Content marketing isn't easy to do. There's no doubt that it's effective, but it's very hard to do it well. It's a little like publishing a book blindly. You have no clue if anyone will be interested enough to read it - and want another. Despite this, content marketing is still an important part of any marketing plan - so how can we overcome this problem?
One strategy is to write your content so that it is targeted to a specific type of individual. This isn't a new concept in marketing. Buyer personas are a core concept but most buyer personas are an educated guess. The buyer persona you're targeting may not be the type of person you're actually attracting with your content.
If your company does have a number of customers already and wants to really leverage the power of content marketing, then a more refined understanding of who is actually participating with the company is necessary. When you know your audience you can write to them. That's where data mining can come into play.
Data mining is a set of processes for analyzing a large dataset to find statistically significant information. Most data mining for content marketing purposes uses sophisticated engines to crawl through the net to find signals related to particular keywords or topics. From this analysis, predictions are made to learn more about what type of person reads what, and what readers of one topic might be interested in reading next.
But this can be turned around the other way. Instead of looking at the wider net, you can use data mining techniques on your own customer database to see which visitor behaviors correlate with particular pieces of content.
You might be asking isn't that what analytics is for? True, analytics can help but data mining takes it one step further. Analytics by its nature only looks at surface behavior, and for a small to medium-sized business this might be all that is necessary. A simple examination of which articles performed the best is a pretty good indicator of what your audience is interested in. However, if you have a large number of visitors there may be deeper patterns that cannot be so easily discerned. By leveraging these patterns via your content marketing it can become more effective.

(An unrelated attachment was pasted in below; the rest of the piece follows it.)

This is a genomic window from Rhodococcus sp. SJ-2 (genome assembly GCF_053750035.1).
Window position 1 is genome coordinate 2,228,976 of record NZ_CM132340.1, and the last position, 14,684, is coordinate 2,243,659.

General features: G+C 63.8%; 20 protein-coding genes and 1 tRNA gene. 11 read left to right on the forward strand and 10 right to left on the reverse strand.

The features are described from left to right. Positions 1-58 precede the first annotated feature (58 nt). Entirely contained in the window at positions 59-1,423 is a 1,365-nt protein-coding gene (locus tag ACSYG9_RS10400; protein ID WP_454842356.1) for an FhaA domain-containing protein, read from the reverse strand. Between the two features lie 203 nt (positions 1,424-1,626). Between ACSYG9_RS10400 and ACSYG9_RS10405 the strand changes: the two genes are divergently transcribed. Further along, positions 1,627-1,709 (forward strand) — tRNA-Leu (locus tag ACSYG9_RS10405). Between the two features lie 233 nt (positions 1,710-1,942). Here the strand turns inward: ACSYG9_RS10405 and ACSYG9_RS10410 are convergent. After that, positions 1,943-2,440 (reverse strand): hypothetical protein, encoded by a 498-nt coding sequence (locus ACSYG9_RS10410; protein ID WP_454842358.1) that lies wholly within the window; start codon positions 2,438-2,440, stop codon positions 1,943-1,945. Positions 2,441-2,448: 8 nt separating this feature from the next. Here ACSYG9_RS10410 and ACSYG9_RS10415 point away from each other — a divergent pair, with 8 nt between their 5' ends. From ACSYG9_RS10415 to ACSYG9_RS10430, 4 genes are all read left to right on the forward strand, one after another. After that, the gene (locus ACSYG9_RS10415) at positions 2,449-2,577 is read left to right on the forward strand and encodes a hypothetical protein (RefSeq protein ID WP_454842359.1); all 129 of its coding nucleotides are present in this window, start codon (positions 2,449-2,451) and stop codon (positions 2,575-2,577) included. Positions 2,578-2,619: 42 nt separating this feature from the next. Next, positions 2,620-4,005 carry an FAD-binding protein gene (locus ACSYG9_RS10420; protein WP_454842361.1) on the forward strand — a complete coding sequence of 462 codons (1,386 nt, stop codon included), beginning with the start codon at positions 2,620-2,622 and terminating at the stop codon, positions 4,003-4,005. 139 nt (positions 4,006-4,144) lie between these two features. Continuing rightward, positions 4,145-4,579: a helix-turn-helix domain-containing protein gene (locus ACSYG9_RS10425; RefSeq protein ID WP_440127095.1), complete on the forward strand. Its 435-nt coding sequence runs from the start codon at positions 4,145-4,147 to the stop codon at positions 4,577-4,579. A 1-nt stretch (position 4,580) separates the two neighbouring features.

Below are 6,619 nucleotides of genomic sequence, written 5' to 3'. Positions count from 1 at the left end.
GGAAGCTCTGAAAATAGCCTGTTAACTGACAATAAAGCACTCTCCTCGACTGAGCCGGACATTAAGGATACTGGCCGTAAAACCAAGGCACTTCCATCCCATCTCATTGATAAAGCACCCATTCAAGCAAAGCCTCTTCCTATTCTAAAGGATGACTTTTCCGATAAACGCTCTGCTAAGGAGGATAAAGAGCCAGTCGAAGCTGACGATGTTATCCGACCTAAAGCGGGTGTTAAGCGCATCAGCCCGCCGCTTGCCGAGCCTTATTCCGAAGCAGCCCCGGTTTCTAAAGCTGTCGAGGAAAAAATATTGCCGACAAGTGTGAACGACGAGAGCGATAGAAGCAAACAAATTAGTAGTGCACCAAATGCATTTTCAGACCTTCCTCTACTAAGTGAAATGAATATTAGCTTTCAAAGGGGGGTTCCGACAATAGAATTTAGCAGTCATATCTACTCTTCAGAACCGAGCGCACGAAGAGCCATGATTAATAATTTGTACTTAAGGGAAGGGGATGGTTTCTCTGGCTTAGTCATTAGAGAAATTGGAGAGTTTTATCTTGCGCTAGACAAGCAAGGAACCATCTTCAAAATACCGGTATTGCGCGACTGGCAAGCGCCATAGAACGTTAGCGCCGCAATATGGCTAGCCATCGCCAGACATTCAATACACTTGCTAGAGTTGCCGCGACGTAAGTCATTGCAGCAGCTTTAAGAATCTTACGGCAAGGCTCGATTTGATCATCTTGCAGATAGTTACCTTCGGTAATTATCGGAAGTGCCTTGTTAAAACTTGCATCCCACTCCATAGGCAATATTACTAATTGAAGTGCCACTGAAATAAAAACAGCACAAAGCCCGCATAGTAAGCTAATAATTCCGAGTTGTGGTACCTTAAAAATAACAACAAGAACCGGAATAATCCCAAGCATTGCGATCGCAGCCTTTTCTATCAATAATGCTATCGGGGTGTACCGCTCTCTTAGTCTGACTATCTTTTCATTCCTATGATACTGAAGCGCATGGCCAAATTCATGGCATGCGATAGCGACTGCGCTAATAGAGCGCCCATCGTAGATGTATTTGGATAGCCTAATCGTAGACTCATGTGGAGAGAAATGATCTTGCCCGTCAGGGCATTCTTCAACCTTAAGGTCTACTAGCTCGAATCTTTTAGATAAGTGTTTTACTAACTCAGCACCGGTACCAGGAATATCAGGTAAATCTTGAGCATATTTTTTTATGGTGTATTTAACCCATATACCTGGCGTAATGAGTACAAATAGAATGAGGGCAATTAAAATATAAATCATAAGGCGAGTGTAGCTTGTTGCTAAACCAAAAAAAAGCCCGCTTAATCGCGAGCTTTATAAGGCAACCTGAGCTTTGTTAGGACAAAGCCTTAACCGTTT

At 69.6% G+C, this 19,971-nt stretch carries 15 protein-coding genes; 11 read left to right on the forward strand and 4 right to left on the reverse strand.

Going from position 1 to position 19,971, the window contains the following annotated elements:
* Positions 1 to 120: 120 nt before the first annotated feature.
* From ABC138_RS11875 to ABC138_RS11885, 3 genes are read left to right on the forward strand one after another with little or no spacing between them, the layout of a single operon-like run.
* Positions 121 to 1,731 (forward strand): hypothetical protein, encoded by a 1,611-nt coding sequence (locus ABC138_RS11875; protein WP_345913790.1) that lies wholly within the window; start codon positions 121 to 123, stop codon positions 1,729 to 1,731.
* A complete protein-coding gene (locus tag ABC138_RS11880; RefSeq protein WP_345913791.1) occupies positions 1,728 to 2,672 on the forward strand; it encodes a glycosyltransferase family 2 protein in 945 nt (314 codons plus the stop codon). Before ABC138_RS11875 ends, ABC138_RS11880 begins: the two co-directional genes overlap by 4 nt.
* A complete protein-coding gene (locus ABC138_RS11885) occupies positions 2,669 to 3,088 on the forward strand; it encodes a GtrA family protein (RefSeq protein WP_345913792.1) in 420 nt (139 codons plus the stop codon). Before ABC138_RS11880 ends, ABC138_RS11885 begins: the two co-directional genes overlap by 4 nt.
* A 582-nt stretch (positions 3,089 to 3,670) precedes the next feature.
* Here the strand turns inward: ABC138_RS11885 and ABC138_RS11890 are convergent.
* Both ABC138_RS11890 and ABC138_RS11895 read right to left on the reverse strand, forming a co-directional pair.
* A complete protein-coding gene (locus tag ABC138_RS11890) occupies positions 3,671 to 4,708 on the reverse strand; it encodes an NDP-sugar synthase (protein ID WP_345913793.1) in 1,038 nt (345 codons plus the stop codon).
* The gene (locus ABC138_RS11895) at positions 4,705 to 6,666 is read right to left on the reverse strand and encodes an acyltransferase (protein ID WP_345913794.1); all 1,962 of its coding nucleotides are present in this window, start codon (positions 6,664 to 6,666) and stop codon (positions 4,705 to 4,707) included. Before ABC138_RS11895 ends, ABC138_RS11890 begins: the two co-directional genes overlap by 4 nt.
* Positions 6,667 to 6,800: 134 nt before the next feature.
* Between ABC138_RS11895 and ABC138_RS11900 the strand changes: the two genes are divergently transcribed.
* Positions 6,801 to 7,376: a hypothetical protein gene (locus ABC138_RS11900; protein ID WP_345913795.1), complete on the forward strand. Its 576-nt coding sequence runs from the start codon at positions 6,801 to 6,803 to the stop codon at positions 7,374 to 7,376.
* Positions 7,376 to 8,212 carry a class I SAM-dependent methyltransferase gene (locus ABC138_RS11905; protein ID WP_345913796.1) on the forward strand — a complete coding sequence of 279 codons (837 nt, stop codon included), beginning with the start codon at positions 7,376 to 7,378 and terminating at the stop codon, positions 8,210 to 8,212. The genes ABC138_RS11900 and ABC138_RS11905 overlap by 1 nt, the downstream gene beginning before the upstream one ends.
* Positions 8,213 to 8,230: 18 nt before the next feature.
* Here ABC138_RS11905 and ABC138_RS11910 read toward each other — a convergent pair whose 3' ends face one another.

Here are some of the questions data mining can answer when done right from a content marketing perspective:
Let's take an example from Sink Law, a large personal injury firm, and their blog. How do they know if they're getting a good ROI from their blog? They can compare their website analytics to the consultations they get, whether those consultations begin as calls, online chats, texts or email. The firm could compare the blog topic, length of topic to the magnitude of response, to help determine which types of content generate the best return on investment. Data mining techniques could pull all of this information together and look for patterns about which combinations of client statistics and content marketing engagements lead to a call. Perhaps a post on a recall of child safety seats resonates very strongly with young mothers compared to other articles on child safety. Done correctly, data mining will help reveal what works and why people took action, so it can be replicated in the future.
This is just the start of a much longer topic, but one that is clear. Content marketers are looking for any way they can get an edge to build up their audiences. Leveraging existing customer information to build up more refined buyer personas through data mining is a matter of when, not if.
Content marketing is challenging for many organizations. Oracle’s Content Marketing has solutions to simplify the process of creating, distributing and promoting your content. Visit our website for more information. If you are in the market for new content marketing solutions that works for you, read the Buyer’s Guide: Evaluating Content Marketing Solutions for an easy way to access your solution requirements and options.